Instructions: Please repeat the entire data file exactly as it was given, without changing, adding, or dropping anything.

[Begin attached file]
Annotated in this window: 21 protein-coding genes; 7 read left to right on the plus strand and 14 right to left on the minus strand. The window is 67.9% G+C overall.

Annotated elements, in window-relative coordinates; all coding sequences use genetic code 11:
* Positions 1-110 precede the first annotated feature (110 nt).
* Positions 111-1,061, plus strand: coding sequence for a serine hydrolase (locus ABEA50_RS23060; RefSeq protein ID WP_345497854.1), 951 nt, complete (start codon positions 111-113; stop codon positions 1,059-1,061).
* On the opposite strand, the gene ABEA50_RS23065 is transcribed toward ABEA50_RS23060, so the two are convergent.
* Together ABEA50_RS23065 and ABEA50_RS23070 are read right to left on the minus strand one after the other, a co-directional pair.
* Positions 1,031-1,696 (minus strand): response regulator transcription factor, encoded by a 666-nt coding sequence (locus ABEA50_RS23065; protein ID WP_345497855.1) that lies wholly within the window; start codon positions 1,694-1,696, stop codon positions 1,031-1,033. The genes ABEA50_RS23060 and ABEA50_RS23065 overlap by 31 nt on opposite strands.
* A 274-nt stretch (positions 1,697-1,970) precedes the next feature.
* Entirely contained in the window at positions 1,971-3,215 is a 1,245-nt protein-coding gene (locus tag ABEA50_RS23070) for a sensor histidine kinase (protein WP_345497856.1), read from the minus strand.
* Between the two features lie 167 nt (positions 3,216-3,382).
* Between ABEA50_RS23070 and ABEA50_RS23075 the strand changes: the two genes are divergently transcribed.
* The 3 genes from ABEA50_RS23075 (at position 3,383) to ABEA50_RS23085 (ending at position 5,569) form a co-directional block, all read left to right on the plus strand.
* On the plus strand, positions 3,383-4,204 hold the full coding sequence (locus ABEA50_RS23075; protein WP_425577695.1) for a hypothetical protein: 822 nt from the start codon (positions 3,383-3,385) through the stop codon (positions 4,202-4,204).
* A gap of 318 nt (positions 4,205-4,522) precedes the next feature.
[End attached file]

Annotated in this window: 21 protein-coding genes; 7 read left to right on the plus strand and 14 right to left on the minus strand. The window is 67.9% G+C overall.

Annotated elements, in window-relative coordinates; all coding sequences use genetic code 11:
* Positions 1-110 precede the first annotated feature (110 nt).
* Positions 111-1,061, plus strand: coding sequence for a serine hydrolase (locus ABEA50_RS23060; RefSeq protein ID WP_345497854.1), 951 nt, complete (start codon positions 111-113; stop codon positions 1,059-1,061).
* On the opposite strand, the gene ABEA50_RS23065 is transcribed toward ABEA50_RS23060, so the two are convergent.
* Together ABEA50_RS23065 and ABEA50_RS23070 are read right to left on the minus strand one after the other, a co-directional pair.
* Positions 1,031-1,696 (minus strand): response regulator transcription factor, encoded by a 666-nt coding sequence (locus ABEA50_RS23065; protein ID WP_345497855.1) that lies wholly within the window; start codon positions 1,694-1,696, stop codon positions 1,031-1,033. The genes ABEA50_RS23060 and ABEA50_RS23065 overlap by 31 nt on opposite strands.
* A 274-nt stretch (positions 1,697-1,970) precedes the next feature.
* Entirely contained in the window at positions 1,971-3,215 is a 1,245-nt protein-coding gene (locus tag ABEA50_RS23070) for a sensor histidine kinase (protein WP_345497856.1), read from the minus strand.
* Between the two features lie 167 nt (positions 3,216-3,382).
* Between ABEA50_RS23070 and ABEA50_RS23075 the strand changes: the two genes are divergently transcribed.
* The 3 genes from ABEA50_RS23075 (at position 3,383) to ABEA50_RS23085 (ending at position 5,569) form a co-directional block, all read left to right on the plus strand.
* On the plus strand, positions 3,383-4,204 hold the full coding sequence (locus ABEA50_RS23075; protein WP_425577695.1) for a hypothetical protein: 822 nt from the start codon (positions 3,383-3,385) through the stop codon (positions 4,202-4,204).
* A gap of 318 nt (positions 4,205-4,522) precedes the next feature.